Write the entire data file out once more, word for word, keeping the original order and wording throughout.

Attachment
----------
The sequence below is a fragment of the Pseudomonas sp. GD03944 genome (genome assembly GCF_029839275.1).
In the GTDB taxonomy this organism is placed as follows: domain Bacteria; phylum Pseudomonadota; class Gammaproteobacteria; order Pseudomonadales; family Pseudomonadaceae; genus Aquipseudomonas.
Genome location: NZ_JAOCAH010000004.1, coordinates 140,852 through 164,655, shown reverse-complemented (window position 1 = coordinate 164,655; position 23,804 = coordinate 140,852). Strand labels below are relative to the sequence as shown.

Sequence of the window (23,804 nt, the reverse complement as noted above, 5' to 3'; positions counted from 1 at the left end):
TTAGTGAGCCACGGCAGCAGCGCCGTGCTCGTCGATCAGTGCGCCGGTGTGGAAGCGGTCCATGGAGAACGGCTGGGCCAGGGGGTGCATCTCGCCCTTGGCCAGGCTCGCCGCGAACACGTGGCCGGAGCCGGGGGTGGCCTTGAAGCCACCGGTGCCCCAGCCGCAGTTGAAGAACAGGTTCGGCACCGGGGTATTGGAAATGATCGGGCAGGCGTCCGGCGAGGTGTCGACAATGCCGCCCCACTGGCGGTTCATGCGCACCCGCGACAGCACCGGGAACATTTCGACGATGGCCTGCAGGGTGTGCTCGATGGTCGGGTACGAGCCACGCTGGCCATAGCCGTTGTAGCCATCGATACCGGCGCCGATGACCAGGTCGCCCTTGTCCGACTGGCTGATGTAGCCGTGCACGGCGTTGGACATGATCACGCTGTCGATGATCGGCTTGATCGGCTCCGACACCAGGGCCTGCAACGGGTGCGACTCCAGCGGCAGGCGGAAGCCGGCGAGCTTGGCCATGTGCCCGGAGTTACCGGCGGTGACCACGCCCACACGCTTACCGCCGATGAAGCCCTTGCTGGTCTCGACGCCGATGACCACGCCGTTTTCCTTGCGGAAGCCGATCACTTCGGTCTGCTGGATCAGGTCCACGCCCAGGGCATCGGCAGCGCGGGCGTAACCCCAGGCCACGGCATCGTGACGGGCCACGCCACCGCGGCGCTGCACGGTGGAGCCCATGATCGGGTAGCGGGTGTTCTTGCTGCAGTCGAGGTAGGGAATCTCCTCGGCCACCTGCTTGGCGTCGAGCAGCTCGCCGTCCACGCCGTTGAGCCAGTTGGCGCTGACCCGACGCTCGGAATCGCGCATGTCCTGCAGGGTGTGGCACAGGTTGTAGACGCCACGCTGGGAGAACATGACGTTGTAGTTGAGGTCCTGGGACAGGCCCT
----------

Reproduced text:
The sequence below is a fragment of the Pseudomonas sp. GD03944 genome (genome assembly GCF_029839275.1).
In the GTDB taxonomy this organism is placed as follows: domain Bacteria; phylum Pseudomonadota; class Gammaproteobacteria; order Pseudomonadales; family Pseudomonadaceae; genus Aquipseudomonas.
Genome location: NZ_JAOCAH010000004.1, coordinates 140,852 through 164,655, shown reverse-complemented (window position 1 = coordinate 164,655; position 23,804 = coordinate 140,852). Strand labels below are relative to the sequence as shown.

Sequence of the window (23,804 nt, the reverse complement as noted above, 5' to 3'; positions counted from 1 at the left end):
TTAGTGAGCCACGGCAGCAGCGCCGTGCTCGTCGATCAGTGCGCCGGTGTGGAAGCGGTCCATGGAGAACGGCTGGGCCAGGGGGTGCATCTCGCCCTTGGCCAGGCTCGCCGCGAACACGTGGCCGGAGCCGGGGGTGGCCTTGAAGCCACCGGTGCCCCAGCCGCAGTTGAAGAACAGGTTCGGCACCGGGGTATTGGAAATGATCGGGCAGGCGTCCGGCGAGGTGTCGACAATGCCGCCCCACTGGCGGTTCATGCGCACCCGCGACAGCACCGGGAACATTTCGACGATGGCCTGCAGGGTGTGCTCGATGGTCGGGTACGAGCCACGCTGGCCATAGCCGTTGTAGCCATCGATACCGGCGCCGATGACCAGGTCGCCCTTGTCCGACTGGCTGATGTAGCCGTGCACGGCGTTGGACATGATCACGCTGTCGATGATCGGCTTGATCGGCTCCGACACCAGGGCCTGCAACGGGTGCGACTCCAGCGGCAGGCGGAAGCCGGCGAGCTTGGCCATGTGCCCGGAGTTACCGGCGGTGACCACGCCCACACGCTTACCGCCGATGAAGCCCTTGCTGGTCTCGACGCCGATGACCACGCCGTTTTCCTTGCGGAAGCCGATCACTTCGGTCTGCTGGATCAGGTCCACGCCCAGGGCATCGGCAGCGCGGGCGTAACCCCAGGCCACGGCATCGTGACGGGCCACGCCACCGCGGCGCTGCACGGTGGAGCCCATGATCGGGTAGCGGGTGTTCTTGCTGCAGTCGAGGTAGGGAATCTCCTCGGCCACCTGCTTGGCGTCGAGCAGCTCGCCGTCCACGCCGTTGAGCCAGTTGGCGCTGACCCGACGCTCGGAATCGCGCATGTCCTGCAGGGTGTGGCACAGGTTGTAGACGCCACGCTGGGAGAACATGACGTTGTAGTTGAGGTCCTGGGACAGGCCCT